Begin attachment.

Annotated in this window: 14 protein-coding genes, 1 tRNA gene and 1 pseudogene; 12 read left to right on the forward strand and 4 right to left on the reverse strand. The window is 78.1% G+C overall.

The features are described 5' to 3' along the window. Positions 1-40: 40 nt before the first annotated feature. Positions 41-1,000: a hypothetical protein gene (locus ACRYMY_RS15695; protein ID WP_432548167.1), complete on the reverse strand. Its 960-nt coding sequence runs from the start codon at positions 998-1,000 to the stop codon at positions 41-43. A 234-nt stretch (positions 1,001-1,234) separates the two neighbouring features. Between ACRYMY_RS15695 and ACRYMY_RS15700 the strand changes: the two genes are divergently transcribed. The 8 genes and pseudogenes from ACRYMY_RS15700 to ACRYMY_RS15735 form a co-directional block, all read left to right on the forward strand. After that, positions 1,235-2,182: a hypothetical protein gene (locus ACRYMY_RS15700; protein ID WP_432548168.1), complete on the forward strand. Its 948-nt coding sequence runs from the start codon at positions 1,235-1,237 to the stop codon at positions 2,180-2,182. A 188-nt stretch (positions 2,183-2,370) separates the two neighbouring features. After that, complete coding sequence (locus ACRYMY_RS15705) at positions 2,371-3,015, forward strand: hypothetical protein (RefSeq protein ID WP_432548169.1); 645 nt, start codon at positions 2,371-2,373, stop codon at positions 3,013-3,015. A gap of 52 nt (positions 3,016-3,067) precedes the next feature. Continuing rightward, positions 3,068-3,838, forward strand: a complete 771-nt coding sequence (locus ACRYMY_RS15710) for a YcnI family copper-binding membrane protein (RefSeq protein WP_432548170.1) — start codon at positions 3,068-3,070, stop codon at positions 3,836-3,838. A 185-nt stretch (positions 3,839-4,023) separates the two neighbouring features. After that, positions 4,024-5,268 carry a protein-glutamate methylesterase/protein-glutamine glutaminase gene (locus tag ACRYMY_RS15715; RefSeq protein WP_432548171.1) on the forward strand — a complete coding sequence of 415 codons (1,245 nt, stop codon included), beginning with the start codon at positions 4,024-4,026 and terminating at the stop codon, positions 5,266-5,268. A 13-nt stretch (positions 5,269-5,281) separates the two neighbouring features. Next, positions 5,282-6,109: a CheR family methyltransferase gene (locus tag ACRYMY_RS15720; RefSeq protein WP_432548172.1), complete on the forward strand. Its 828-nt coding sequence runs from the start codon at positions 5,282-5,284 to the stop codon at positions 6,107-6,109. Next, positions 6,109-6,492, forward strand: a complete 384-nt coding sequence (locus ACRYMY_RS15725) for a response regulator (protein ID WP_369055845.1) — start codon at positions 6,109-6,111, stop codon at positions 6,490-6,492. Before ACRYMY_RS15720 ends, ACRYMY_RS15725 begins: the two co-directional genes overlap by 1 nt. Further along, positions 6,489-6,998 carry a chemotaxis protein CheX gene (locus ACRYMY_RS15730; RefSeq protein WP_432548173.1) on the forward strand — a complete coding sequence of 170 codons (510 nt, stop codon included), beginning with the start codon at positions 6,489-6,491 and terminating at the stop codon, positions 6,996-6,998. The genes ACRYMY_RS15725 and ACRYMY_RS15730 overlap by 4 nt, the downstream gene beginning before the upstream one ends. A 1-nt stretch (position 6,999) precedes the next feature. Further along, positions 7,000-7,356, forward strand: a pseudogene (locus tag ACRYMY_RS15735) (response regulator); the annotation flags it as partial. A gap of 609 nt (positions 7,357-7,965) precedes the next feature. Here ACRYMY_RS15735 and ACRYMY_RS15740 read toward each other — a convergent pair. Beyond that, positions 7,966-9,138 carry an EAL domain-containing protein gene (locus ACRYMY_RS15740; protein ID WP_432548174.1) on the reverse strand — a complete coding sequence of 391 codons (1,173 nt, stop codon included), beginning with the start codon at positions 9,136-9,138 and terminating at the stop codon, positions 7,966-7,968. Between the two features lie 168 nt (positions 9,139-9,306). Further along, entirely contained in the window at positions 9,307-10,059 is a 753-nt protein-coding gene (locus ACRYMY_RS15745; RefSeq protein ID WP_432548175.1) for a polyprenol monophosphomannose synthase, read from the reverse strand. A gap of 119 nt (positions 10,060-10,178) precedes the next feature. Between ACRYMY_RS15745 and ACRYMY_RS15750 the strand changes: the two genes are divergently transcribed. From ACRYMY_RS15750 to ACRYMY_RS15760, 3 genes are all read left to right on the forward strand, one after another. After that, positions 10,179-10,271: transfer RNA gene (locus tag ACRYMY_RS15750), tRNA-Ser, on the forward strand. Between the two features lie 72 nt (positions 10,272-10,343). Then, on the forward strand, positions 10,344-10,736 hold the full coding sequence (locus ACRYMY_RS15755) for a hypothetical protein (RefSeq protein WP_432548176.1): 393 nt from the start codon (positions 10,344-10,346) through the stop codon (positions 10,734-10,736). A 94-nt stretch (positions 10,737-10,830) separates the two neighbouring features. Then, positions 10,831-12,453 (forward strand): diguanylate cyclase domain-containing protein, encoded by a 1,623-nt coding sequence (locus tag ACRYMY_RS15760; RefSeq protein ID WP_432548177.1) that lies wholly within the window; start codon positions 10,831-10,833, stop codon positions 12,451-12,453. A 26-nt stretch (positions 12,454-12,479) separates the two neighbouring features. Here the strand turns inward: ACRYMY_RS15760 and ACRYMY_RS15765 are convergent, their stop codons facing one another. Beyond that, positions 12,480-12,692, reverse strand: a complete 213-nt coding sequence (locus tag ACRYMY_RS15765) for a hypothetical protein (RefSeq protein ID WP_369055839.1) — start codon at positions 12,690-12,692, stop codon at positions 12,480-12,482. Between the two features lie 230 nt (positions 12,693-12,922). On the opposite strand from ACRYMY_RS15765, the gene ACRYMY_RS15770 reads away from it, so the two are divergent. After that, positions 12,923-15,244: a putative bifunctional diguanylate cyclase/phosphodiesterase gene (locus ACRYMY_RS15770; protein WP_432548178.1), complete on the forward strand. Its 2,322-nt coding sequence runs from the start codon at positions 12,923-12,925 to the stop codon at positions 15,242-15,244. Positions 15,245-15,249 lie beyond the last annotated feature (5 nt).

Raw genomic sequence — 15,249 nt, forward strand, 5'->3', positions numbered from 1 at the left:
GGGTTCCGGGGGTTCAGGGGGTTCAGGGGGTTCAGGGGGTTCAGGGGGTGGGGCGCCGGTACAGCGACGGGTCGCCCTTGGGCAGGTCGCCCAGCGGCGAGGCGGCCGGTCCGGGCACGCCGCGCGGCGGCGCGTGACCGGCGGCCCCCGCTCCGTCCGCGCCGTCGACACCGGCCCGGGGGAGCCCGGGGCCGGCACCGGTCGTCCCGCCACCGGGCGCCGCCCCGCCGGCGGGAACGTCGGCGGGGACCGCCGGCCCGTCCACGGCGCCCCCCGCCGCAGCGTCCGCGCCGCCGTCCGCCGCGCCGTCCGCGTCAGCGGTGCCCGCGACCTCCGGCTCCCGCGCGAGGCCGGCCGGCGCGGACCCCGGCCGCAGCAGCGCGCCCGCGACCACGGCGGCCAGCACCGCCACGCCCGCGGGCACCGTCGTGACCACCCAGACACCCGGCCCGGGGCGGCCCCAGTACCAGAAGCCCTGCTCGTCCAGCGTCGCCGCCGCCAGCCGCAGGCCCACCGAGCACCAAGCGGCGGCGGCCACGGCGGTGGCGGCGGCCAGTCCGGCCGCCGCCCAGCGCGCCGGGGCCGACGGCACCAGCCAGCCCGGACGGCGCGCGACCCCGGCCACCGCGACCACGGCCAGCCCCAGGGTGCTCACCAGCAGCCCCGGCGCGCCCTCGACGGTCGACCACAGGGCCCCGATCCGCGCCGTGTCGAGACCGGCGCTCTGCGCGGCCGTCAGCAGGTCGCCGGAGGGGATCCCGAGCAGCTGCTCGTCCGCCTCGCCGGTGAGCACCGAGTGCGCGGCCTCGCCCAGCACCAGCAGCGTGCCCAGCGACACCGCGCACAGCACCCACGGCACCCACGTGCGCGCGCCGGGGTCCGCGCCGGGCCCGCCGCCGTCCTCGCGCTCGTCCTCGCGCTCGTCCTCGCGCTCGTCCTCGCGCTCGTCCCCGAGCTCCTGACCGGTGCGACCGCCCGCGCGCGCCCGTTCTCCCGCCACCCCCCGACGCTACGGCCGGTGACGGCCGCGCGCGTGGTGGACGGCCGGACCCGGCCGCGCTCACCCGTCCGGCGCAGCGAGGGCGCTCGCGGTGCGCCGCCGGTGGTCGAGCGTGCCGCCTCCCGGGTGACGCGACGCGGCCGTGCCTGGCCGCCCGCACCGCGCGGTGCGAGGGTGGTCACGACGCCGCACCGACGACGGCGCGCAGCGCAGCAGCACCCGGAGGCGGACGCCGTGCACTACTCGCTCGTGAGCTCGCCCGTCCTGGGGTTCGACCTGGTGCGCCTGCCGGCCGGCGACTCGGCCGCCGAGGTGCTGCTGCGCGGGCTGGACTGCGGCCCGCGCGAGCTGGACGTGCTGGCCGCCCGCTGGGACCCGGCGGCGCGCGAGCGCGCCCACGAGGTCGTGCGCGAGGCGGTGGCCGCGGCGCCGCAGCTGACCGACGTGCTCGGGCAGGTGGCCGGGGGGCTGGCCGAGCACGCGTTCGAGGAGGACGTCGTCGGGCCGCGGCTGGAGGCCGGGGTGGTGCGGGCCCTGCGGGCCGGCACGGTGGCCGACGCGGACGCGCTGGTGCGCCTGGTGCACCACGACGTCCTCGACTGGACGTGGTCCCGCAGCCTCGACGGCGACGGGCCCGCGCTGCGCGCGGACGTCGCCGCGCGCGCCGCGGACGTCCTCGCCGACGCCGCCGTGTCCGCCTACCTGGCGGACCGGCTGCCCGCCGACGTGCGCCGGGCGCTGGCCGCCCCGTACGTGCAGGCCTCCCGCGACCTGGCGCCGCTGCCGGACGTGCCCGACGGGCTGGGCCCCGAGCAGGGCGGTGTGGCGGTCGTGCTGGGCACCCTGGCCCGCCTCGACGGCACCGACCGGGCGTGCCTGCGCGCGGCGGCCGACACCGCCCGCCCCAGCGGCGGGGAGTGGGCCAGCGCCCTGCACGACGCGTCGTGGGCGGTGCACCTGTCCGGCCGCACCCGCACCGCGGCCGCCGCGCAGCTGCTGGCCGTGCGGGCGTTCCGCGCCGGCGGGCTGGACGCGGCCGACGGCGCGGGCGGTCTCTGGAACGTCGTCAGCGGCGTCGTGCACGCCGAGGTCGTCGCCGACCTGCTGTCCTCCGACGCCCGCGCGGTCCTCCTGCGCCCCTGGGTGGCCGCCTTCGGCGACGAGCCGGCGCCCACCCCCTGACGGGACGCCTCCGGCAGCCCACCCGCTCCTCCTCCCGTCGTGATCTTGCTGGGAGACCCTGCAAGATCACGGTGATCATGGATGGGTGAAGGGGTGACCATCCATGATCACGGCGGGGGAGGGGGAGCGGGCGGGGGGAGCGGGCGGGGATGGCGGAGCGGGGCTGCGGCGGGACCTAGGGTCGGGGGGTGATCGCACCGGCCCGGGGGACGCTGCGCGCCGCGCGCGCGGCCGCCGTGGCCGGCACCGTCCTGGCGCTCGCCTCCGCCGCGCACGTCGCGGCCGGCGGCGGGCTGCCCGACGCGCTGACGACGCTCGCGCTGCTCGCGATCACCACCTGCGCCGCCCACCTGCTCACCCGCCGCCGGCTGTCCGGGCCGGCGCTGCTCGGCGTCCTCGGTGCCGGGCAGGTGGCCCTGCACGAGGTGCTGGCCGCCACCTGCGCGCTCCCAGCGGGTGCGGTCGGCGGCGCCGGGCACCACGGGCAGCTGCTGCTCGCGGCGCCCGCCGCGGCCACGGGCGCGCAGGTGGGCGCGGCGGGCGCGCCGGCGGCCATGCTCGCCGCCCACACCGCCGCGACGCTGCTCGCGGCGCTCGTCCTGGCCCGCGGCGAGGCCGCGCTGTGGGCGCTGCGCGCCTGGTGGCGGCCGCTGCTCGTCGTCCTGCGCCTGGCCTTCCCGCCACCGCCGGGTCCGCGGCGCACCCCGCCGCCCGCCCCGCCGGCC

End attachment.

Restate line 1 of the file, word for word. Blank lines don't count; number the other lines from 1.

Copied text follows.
Annotated in this window: 14 protein-coding genes, 1 tRNA gene and 1 pseudogene; 12 read left to right on the forward strand and 4 right to left on the reverse strand. The window is 78.1% G+C overall.